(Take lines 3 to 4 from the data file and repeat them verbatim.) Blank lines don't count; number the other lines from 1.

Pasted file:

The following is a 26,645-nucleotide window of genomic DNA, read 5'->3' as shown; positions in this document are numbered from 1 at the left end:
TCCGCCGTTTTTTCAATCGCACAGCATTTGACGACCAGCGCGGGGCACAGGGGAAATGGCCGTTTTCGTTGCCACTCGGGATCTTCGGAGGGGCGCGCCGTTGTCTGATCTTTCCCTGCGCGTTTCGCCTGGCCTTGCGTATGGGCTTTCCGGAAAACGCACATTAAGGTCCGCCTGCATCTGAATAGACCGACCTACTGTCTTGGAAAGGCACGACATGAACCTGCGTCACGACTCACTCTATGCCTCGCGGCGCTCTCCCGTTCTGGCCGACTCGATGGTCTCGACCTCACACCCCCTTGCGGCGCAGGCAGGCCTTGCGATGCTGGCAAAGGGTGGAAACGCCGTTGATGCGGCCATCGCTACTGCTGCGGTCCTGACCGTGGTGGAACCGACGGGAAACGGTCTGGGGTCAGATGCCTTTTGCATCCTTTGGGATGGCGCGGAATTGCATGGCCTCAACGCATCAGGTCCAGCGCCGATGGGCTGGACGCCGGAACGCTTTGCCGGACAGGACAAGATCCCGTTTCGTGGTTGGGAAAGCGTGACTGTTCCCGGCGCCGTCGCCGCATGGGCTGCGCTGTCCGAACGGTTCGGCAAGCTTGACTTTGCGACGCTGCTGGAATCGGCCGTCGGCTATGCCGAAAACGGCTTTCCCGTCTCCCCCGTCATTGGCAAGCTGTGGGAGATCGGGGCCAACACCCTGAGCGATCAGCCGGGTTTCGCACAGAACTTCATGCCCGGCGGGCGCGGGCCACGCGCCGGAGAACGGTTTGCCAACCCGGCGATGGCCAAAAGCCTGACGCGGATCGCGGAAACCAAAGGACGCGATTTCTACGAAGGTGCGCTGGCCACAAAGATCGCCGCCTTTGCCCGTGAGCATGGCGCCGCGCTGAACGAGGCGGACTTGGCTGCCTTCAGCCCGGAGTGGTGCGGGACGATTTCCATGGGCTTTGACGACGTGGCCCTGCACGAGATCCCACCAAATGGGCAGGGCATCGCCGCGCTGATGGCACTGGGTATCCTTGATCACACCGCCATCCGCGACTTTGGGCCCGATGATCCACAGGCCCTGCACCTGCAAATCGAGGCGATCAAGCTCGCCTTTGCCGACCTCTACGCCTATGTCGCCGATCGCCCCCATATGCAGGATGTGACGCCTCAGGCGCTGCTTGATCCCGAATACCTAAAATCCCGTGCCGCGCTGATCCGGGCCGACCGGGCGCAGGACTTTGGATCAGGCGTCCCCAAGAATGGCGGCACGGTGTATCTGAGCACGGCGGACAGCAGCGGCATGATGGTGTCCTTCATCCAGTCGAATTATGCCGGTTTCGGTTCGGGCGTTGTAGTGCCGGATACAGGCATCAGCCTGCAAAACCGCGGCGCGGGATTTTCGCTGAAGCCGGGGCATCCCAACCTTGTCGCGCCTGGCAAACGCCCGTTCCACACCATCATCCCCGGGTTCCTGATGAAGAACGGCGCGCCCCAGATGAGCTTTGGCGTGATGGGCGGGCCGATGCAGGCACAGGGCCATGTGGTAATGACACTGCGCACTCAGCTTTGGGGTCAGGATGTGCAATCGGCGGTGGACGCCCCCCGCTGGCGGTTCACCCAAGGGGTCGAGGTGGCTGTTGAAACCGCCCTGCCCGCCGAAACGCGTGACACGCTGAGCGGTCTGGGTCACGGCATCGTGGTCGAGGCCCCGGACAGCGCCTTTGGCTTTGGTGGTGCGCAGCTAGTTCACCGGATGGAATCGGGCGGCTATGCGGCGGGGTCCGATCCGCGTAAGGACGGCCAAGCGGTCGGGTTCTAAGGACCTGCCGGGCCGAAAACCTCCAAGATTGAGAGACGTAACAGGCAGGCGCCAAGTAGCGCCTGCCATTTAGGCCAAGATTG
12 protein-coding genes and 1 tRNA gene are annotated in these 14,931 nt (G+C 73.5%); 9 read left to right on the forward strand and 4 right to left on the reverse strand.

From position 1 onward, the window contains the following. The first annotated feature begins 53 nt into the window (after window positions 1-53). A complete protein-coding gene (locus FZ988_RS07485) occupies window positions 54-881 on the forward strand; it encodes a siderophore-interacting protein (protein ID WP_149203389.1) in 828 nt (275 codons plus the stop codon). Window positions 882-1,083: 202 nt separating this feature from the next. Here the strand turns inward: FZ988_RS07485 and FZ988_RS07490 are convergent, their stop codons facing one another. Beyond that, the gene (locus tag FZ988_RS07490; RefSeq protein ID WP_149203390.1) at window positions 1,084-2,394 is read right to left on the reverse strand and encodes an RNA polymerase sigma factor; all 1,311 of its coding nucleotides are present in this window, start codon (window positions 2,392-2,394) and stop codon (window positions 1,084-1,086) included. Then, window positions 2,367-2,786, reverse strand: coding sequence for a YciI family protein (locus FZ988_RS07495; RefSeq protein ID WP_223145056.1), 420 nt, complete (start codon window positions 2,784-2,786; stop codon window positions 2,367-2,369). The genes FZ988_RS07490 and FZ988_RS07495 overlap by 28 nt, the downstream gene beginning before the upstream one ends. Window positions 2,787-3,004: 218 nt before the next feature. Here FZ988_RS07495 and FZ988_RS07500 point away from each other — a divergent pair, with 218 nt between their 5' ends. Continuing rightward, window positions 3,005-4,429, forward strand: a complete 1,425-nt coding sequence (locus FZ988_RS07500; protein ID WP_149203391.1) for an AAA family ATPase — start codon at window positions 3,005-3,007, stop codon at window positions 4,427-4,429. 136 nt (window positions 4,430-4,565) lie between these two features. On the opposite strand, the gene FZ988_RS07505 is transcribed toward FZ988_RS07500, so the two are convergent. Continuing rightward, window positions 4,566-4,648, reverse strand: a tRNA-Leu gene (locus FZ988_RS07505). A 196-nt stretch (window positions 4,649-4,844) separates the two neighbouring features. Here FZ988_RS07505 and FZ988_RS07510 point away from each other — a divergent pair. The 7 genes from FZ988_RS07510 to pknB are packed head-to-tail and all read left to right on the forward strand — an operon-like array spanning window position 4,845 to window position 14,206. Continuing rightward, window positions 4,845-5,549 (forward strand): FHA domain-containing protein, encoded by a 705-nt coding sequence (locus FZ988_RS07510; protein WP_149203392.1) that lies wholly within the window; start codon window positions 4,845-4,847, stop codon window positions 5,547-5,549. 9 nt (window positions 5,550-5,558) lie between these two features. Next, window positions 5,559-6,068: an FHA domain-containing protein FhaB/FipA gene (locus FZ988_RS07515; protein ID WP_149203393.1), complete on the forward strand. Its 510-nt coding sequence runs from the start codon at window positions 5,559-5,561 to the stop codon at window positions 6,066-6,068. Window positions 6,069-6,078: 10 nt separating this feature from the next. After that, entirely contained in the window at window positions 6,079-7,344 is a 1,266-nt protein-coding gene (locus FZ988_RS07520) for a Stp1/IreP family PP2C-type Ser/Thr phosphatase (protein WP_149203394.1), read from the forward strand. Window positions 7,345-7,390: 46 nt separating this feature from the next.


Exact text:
12 protein-coding genes and 1 tRNA gene are annotated in these 14,931 nt (G+C 73.5%); 9 read left to right on the forward strand and 4 right to left on the reverse strand.

From position 1 onward, the window contains the following. The first annotated feature begins 53 nt into the window (after window positions 1-53). A complete protein-coding gene (locus FZ988_RS07485) occupies window positions 54-881 on the forward strand; it encodes a siderophore-interacting protein (protein ID WP_149203389.1) in 828 nt (275 codons plus the stop codon). Window positions 882-1,083: 202 nt separating this feature from the next. Here the strand turns inward: FZ988_RS07485 and FZ988_RS07490 are convergent, their stop codons facing one another. Beyond that, the gene (locus tag FZ988_RS07490; RefSeq protein ID WP_149203390.1) at window positions 1,084-2,394 is read right to left on the reverse strand and encodes an RNA polymerase sigma factor; all 1,311 of its coding nucleotides are present in this window, start codon (window positions 2,392-2,394) and stop codon (window positions 1,084-1,086) included. Then, window positions 2,367-2,786, reverse strand: coding sequence for a YciI family protein (locus FZ988_RS07495; RefSeq protein ID WP_223145056.1), 420 nt, complete (start codon window positions 2,784-2,786; stop codon window positions 2,367-2,369). The genes FZ988_RS07490 and FZ988_RS07495 overlap by 28 nt, the downstream gene beginning before the upstream one ends. Window positions 2,787-3,004: 218 nt before the next feature. Here FZ988_RS07495 and FZ988_RS07500 point away from each other — a divergent pair, with 218 nt between their 5' ends. Continuing rightward, window positions 3,005-4,429, forward strand: a complete 1,425-nt coding sequence (locus FZ988_RS07500; protein ID WP_149203391.1) for an AAA family ATPase — start codon at window positions 3,005-3,007, stop codon at window positions 4,427-4,429. 136 nt (window positions 4,430-4,565) lie between these two features. On the opposite strand, the gene FZ988_RS07505 is transcribed toward FZ988_RS07500, so the two are convergent. Continuing rightward, window positions 4,566-4,648, reverse strand: a tRNA-Leu gene (locus FZ988_RS07505). A 196-nt stretch (window positions 4,649-4,844) separates the two neighbouring features. Here FZ988_RS07505 and FZ988_RS07510 point away from each other — a divergent pair. The 7 genes from FZ988_RS07510 to pknB are packed head-to-tail and all read left to right on the forward strand — an operon-like array spanning window position 4,845 to window position 14,206. Continuing rightward, window positions 4,845-5,549 (forward strand): FHA domain-containing protein, encoded by a 705-nt coding sequence (locus FZ988_RS07510; protein WP_149203392.1) that lies wholly within the window; start codon window positions 4,845-4,847, stop codon window positions 5,547-5,549. 9 nt (window positions 5,550-5,558) lie between these two features. Next, window positions 5,559-6,068: an FHA domain-containing protein FhaB/FipA gene (locus FZ988_RS07515; protein ID WP_149203393.1), complete on the forward strand. Its 510-nt coding sequence runs from the start codon at window positions 5,559-5,561 to the stop codon at window positions 6,066-6,068. Window positions 6,069-6,078: 10 nt separating this feature from the next. After that, entirely contained in the window at window positions 6,079-7,344 is a 1,266-nt protein-coding gene (locus FZ988_RS07520) for a Stp1/IreP family PP2C-type Ser/Thr phosphatase (protein WP_149203394.1), read from the forward strand. Window positions 7,345-7,390: 46 nt separating this feature from the next.